There is no simple answer to the mortgage versus savings for retirement conundrum. It comes down to the individuals and the circumstances within which you find yourself. You may want to talk to a financial expert to give you advice and help you plan for your future. One thing you should not do, however, is to sacrifice your long-term savings by focusing too much on paying off your mortgage. You must also have a plan of action which will guide your activities in paying off the debt you have currently. Some experts say that you should not bother with saving for retirement until you finish all your debts. Once you get rid of the Debt burden, you can then direct as much as 15% to your retirement savings.
You may, for example, want to think about other retirement options to pay off your mortgage. If you are struggling with the high-interest rates, do away with it by, for example, looking at refinancing options.
Before choosing whether to pay off your mortgage or save for retirement, you must put your finances in order. Ensure that you have an emergency fund that can take care of your expenses for up to six months. If your employer has the 401k savings option, try and match your employer’s contributions so that you save as much as possible.
The other option is to rank your debts according to the amount. You can then pay off the smaller ones first and then go onto the larger ones. Consider paying the minimum amount for any debt you have. You get to remain current with the payments. Any other money you get after paying off such debts will go into making extra payments and the high-interest debts until you finish the payments. You will eliminate your debts faster, but it will largely depend on how much you can put aside for the extra payments.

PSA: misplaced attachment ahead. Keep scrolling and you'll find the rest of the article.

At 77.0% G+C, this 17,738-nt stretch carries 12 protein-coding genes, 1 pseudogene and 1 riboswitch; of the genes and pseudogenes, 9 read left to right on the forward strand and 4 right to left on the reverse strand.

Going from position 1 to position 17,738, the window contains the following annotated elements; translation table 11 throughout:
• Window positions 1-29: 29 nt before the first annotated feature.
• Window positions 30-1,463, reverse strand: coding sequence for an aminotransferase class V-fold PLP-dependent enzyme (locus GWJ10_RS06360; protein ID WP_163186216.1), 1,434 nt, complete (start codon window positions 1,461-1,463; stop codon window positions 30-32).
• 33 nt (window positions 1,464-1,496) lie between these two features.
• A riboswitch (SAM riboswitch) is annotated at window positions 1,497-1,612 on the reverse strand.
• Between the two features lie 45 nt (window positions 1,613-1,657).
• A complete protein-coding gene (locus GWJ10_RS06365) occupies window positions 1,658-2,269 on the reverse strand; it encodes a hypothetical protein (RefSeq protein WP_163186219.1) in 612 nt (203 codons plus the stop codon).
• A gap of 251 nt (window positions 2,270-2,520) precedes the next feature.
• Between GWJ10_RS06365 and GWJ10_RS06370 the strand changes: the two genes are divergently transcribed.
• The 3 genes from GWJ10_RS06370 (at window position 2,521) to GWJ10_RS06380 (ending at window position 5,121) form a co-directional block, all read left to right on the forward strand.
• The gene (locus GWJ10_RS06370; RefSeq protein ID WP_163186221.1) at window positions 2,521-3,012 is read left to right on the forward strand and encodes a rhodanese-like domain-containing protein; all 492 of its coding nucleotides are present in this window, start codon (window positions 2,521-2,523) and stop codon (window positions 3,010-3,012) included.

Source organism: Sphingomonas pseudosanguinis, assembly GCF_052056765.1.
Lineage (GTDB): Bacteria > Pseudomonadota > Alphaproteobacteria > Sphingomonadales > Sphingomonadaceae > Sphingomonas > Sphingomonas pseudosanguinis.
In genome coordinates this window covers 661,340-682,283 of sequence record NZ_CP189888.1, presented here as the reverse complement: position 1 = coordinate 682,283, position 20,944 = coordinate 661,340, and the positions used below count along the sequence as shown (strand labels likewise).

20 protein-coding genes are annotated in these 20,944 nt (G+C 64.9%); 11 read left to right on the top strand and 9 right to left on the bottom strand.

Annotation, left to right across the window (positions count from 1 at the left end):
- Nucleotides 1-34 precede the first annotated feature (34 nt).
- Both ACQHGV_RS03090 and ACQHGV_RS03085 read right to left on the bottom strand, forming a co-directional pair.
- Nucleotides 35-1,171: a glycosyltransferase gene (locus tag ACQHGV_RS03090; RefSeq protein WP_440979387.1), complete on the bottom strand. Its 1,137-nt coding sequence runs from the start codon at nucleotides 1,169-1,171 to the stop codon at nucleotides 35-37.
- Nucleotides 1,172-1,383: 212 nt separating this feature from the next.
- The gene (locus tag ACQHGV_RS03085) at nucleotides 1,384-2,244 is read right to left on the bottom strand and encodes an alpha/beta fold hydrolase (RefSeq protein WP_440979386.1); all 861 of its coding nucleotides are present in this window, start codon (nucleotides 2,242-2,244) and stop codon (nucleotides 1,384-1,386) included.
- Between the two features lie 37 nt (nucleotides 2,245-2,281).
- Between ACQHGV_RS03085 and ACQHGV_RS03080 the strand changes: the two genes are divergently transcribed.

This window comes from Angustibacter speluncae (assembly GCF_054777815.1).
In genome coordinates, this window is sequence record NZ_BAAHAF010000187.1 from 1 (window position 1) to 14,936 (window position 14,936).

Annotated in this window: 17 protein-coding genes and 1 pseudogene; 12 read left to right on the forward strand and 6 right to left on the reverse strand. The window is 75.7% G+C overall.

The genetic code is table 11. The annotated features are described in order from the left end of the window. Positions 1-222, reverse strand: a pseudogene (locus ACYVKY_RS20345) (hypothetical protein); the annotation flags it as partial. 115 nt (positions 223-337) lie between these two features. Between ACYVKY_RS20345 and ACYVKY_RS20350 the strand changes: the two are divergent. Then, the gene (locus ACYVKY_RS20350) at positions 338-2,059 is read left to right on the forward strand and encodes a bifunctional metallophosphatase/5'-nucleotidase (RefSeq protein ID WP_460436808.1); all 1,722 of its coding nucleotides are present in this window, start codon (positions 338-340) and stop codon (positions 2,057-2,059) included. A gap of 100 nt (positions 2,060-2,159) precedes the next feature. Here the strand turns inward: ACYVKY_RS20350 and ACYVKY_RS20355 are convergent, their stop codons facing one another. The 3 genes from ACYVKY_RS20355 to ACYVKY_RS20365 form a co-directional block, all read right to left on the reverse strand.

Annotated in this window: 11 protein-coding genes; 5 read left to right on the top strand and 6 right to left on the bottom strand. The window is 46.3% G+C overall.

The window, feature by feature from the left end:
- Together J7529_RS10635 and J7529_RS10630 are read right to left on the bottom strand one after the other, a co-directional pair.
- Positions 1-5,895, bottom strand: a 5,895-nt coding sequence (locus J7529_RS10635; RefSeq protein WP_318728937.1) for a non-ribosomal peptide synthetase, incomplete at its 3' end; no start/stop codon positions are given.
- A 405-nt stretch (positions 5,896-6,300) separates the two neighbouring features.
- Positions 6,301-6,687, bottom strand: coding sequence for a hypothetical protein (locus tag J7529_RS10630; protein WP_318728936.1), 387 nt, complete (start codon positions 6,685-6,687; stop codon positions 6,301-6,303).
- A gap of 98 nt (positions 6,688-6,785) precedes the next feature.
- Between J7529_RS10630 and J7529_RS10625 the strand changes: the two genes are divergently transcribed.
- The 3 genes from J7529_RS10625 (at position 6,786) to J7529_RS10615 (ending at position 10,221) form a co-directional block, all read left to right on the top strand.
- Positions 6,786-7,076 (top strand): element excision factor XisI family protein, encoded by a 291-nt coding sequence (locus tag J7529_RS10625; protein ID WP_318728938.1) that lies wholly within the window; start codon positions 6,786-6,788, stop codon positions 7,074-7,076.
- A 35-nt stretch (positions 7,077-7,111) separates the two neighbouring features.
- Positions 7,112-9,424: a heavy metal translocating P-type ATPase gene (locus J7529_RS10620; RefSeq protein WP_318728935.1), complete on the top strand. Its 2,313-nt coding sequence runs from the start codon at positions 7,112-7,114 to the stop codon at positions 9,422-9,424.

You must also think about the pros and cons, or why the option is the best, to make sure that you cover all your bases.
The decision on whether to save retirement or pay off your mortgage first is an individual choice. Very wealthy people who have a set future will not worry too much about retirement. They have a source of income for the rest of their lives can live their lives free of worry about the days they stop working.
The average American, on the other hand, has to struggle with debt payment as a daily requirement of life. You may find that what you have leftover after taking care of all your financial obligations does not allow you to put aside anything for retirement. However, financial experts will say that you should try very much and put aside something every month for your later years. What you need to do is get into the habit of saving. Other experts also say that you must take care of your debt obligations before you save for your retirement. Only you can decide what you need to do, but you must look at the pros and cons of each side of the coin. You must also do your research and take advantage of the best plans available.
The best thing you can do is find a compromise between the two options and work towards realizing your goals. The ability to pay off your mortgage, while putting aside something for retirement is something many people can only dream about.
Ethan founded Goalry, Inc in Dec 2016 with the mission to build the world’s first and only Financial Goal Mall. One place to reach financial goals and comparison shop for any money matter. Taub invents the IP for the finance stores within the mall, while overseeing various aspects of the company. He also has orchestrated the company’s earned media across the finance stores: Accury®, Billry®, Budgetry®, Debtry®, Cashry®, Creditry®, Loanry®, Taxry® and Wealthry®. This includes over 1200 blogs, 400 videos, thousands of social post and publications that have been featured across the web.